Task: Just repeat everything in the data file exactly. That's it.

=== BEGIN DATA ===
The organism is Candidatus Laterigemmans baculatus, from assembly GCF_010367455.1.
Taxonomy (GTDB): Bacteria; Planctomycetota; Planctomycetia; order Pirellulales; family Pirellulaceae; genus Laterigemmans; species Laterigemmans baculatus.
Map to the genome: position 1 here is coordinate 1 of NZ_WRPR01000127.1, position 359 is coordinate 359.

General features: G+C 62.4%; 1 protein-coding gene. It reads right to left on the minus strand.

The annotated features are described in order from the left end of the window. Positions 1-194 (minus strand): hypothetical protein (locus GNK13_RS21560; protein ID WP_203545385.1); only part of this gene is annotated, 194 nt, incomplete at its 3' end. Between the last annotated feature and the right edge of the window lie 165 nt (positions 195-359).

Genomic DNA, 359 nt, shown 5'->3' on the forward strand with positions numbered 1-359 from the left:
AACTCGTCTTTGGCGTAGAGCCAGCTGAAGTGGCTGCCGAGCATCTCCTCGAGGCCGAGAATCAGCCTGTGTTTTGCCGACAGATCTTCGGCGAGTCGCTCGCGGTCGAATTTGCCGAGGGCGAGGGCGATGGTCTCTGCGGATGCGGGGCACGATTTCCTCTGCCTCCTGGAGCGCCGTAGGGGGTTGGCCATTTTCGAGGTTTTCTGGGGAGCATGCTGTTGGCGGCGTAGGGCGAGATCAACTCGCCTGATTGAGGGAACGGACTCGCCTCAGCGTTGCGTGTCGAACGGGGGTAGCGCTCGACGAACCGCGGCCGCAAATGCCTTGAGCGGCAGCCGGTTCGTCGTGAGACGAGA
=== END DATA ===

The organism is Candidatus Laterigemmans baculatus, from assembly GCF_010367455.1.
Taxonomy (GTDB): Bacteria; Planctomycetota; Planctomycetia; order Pirellulales; family Pirellulaceae; genus Laterigemmans; species Laterigemmans baculatus.
Map to the genome: position 1 here is coordinate 1 of NZ_WRPR01000127.1, position 359 is coordinate 359.

General features: G+C 62.4%; 1 protein-coding gene. It reads right to left on the minus strand.

The annotated features are described in order from the left end of the window. Positions 1-194 (minus strand): hypothetical protein (locus GNK13_RS21560; protein ID WP_203545385.1); only part of this gene is annotated, 194 nt, incomplete at its 3' end. Between the last annotated feature and the right edge of the window lie 165 nt (positions 195-359).

Genomic DNA, 359 nt, shown 5'->3' on the forward strand with positions numbered 1-359 from the left:
AACTCGTCTTTGGCGTAGAGCCAGCTGAAGTGGCTGCCGAGCATCTCCTCGAGGCCGAGAATCAGCCTGTGTTTTGCCGACAGATCTTCGGCGAGTCGCTCGCGGTCGAATTTGCCGAGGGCGAGGGCGATGGTCTCTGCGGATGCGGGGCACGATTTCCTCTGCCTCCTGGAGCGCCGTAGGGGGTTGGCCATTTTCGAGGTTTTCTGGGGAGCATGCTGTTGGCGGCGTAGGGCGAGATCAACTCGCCTGATTGAGGGAACGGACTCGCCTCAGCGTTGCGTGTCGAACGGGGGTAGCGCTCGACGAACCGCGGCCGCAAATGCCTTGAGCGGCAGCCGGTTCGTCGTGAGACGAGA